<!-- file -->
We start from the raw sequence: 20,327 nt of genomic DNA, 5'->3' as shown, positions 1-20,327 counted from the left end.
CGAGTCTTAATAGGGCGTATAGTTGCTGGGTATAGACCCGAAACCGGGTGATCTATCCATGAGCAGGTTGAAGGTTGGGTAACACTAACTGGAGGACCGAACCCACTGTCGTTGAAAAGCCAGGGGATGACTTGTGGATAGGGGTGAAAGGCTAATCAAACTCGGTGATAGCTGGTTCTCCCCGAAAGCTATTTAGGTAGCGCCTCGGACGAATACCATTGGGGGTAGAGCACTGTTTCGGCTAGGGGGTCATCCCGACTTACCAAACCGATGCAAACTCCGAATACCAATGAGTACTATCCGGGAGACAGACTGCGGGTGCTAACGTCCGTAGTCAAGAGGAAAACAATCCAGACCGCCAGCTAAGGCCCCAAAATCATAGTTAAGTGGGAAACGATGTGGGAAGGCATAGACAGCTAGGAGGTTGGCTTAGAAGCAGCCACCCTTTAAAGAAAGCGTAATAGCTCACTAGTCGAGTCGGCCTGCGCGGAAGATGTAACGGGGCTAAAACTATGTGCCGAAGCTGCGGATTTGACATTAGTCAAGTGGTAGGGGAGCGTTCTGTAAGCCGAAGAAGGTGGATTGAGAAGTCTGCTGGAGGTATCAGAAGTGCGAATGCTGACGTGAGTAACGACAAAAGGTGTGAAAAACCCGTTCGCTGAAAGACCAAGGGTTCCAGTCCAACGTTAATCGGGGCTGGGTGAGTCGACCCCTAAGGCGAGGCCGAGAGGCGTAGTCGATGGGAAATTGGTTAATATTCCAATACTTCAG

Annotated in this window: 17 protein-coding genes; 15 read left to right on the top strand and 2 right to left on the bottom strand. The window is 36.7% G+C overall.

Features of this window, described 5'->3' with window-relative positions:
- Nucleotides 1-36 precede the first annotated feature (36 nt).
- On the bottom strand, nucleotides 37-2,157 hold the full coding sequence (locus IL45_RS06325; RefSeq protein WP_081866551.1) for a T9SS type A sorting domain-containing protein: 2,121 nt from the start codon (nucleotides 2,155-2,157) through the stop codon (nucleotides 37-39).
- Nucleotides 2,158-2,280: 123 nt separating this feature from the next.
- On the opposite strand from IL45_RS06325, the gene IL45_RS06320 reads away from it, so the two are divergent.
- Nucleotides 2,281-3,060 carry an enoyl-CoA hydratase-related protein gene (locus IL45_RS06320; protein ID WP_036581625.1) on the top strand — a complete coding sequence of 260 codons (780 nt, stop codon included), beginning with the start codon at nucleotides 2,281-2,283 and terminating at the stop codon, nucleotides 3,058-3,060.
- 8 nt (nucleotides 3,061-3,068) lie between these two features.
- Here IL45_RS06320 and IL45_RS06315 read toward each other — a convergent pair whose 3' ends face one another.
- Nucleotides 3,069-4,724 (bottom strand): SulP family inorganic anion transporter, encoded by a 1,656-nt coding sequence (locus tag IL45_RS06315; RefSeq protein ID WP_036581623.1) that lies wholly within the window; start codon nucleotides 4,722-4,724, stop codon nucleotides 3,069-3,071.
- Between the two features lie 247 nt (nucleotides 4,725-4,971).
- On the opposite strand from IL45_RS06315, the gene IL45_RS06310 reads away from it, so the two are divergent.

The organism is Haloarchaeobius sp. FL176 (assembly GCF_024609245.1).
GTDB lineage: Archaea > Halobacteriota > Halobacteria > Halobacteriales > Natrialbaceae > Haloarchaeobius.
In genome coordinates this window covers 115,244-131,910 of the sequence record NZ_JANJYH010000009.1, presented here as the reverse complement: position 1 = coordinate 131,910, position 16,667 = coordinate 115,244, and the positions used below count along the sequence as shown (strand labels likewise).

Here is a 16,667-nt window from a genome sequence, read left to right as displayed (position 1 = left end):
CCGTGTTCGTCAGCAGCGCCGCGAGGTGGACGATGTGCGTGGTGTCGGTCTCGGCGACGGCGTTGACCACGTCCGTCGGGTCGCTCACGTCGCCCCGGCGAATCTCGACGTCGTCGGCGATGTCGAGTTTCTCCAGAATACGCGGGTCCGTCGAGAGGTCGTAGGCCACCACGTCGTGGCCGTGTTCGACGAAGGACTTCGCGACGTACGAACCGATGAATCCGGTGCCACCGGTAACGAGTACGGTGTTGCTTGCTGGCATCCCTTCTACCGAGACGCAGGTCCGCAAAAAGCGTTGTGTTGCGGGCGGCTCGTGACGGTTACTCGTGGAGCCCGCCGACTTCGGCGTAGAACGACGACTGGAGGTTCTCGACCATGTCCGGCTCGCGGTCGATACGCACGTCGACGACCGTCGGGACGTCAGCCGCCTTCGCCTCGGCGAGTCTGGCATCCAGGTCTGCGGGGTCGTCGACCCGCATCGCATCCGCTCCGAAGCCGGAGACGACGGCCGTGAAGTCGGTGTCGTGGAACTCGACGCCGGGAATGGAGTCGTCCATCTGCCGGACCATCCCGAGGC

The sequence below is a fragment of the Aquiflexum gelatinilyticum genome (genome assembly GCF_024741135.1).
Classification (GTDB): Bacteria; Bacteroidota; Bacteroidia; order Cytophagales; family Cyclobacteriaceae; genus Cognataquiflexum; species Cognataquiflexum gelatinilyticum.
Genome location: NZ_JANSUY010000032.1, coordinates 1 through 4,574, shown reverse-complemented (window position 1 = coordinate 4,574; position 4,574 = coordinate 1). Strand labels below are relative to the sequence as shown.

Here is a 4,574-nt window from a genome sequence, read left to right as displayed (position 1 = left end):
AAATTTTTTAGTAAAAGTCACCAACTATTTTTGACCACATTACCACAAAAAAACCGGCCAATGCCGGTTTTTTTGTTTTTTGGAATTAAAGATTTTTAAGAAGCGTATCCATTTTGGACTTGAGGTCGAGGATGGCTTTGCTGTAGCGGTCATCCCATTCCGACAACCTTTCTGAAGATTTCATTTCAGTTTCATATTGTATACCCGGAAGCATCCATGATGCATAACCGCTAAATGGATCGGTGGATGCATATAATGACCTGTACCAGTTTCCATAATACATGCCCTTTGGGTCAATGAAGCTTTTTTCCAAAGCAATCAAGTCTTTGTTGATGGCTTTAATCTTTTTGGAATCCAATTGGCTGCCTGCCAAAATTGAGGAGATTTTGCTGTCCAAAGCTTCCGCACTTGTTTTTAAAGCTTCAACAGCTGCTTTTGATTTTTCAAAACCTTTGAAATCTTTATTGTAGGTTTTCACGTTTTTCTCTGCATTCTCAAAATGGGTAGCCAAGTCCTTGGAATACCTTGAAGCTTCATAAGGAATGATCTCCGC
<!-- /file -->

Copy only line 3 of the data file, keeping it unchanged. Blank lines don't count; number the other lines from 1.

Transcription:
Annotated in this window: 17 protein-coding genes; 15 read left to right on the top strand and 2 right to left on the bottom strand. The window is 36.7% G+C overall.